Protoplanetary Disks and Planet Formation and Evolution
29 May–23 June 2017
W. Kley, B. Ercolano, L. Testi, C. Mordasini
About 20 years have passed now since the discovery of the first extrasolar planet orbiting a solar type star in 1995. Applying different observational strategies the number of confirmed detections of exoplanets has nearly reached 2000 as of today. These observations have given us new insight as to the extraordinary diversity of the exoplanetary systems in our Milky Way.
Planets come in very different masses and sizes and show interesting Dynamics in their orbits.
Full planetary systems with up to 7 planets have been found as well as planets in binary stars systems, making science fiction become a reality.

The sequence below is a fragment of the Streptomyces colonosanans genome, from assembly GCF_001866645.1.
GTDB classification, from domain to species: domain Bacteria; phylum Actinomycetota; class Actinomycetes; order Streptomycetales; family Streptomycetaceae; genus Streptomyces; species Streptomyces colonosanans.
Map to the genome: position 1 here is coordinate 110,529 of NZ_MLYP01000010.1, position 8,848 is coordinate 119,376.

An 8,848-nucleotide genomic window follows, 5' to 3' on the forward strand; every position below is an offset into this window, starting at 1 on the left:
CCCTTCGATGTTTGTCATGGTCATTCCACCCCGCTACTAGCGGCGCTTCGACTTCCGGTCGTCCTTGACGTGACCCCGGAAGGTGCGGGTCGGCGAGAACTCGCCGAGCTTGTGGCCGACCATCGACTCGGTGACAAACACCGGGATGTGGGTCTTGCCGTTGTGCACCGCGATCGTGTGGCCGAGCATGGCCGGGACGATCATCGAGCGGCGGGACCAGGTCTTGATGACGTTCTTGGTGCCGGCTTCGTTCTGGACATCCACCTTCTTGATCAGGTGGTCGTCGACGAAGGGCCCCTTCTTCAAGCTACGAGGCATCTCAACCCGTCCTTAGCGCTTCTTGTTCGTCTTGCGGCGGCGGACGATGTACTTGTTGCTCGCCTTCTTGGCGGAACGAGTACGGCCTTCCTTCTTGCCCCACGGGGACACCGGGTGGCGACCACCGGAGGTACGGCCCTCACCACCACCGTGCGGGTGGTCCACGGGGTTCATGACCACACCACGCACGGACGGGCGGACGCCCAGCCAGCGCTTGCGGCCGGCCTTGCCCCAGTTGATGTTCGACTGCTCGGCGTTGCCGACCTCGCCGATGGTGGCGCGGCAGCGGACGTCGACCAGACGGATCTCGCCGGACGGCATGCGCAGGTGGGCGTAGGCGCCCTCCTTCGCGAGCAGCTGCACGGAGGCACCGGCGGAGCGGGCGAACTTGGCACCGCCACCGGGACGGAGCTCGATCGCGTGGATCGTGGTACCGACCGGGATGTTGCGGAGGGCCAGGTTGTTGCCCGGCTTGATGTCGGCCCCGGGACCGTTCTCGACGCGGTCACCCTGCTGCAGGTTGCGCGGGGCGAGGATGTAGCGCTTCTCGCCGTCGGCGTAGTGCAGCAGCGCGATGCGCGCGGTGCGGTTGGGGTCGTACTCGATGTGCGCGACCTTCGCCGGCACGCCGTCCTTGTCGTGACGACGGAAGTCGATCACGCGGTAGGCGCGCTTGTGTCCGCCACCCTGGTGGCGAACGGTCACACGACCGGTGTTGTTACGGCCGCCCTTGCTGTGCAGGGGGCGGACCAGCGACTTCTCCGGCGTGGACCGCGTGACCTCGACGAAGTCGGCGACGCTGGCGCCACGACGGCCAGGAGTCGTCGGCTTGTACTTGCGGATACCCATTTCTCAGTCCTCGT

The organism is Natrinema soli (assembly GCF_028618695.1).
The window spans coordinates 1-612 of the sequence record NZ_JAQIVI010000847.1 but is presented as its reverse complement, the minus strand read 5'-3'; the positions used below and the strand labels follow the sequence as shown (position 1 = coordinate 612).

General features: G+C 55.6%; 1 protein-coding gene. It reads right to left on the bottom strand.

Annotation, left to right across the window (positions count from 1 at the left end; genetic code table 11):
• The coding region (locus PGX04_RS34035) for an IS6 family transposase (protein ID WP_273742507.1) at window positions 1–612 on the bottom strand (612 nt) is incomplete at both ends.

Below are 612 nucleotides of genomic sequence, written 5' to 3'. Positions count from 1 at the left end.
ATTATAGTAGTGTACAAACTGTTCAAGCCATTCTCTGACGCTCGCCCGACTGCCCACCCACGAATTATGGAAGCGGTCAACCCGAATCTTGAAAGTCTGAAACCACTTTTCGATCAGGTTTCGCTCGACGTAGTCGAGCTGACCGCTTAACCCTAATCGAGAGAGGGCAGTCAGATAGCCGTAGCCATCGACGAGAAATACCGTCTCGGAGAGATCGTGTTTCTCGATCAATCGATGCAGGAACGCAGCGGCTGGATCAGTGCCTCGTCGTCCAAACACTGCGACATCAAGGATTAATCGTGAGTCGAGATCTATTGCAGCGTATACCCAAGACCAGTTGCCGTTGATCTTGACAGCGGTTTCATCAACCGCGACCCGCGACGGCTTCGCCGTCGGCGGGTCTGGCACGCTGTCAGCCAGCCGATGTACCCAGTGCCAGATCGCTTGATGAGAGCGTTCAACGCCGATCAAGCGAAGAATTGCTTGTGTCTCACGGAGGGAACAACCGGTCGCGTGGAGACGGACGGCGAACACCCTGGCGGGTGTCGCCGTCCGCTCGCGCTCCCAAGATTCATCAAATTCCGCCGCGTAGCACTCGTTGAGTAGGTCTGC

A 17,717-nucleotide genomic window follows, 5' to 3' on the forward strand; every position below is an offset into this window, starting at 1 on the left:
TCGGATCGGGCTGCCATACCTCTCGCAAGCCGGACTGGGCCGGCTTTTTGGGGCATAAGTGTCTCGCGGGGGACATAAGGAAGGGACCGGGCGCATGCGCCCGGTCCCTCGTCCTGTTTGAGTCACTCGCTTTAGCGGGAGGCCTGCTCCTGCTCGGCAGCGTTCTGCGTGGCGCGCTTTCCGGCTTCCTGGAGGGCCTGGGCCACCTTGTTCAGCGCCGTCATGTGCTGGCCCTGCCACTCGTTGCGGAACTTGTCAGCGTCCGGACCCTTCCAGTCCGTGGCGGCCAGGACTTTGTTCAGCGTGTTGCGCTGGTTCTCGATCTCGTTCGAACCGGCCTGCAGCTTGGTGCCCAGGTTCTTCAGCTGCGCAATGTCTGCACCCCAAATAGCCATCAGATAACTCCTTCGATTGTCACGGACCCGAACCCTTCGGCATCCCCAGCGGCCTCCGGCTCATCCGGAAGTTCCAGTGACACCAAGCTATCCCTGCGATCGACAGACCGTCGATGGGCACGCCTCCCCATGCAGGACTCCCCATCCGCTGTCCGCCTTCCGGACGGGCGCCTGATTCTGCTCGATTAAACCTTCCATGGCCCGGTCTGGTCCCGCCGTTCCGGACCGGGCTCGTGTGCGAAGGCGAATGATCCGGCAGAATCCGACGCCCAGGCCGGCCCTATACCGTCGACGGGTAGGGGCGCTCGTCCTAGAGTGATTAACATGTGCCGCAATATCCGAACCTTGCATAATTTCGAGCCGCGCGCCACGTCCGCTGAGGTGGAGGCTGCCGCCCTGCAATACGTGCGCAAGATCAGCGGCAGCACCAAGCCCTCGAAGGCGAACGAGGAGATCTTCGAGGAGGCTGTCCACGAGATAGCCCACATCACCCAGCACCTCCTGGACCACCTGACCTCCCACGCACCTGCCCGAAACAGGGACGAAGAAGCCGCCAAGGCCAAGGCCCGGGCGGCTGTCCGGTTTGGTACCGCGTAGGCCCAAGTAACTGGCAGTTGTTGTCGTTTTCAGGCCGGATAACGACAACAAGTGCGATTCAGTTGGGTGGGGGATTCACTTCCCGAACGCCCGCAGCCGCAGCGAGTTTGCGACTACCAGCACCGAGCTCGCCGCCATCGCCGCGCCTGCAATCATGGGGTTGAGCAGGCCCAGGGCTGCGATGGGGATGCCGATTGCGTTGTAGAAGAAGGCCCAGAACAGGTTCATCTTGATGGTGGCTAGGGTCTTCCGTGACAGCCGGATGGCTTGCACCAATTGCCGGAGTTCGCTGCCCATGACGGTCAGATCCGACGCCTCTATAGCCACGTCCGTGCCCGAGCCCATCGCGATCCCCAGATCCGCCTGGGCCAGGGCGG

At the same time, it has become possible to study so called protoplanetary disks in unprecedented detail. Being composed by a mixture of about 99% gas and 1% dust, these disks hold the reservoir of material from which planets may form, and are indeed considered to be the birthplaces of planets.
In this MIAPP-programme we plan to bring together experts in the field of disk physics and planet formation in order to work jointly on the relevant issues that determine the formation and evolution of planets in their disks.
(Deadline: 29 August 2016)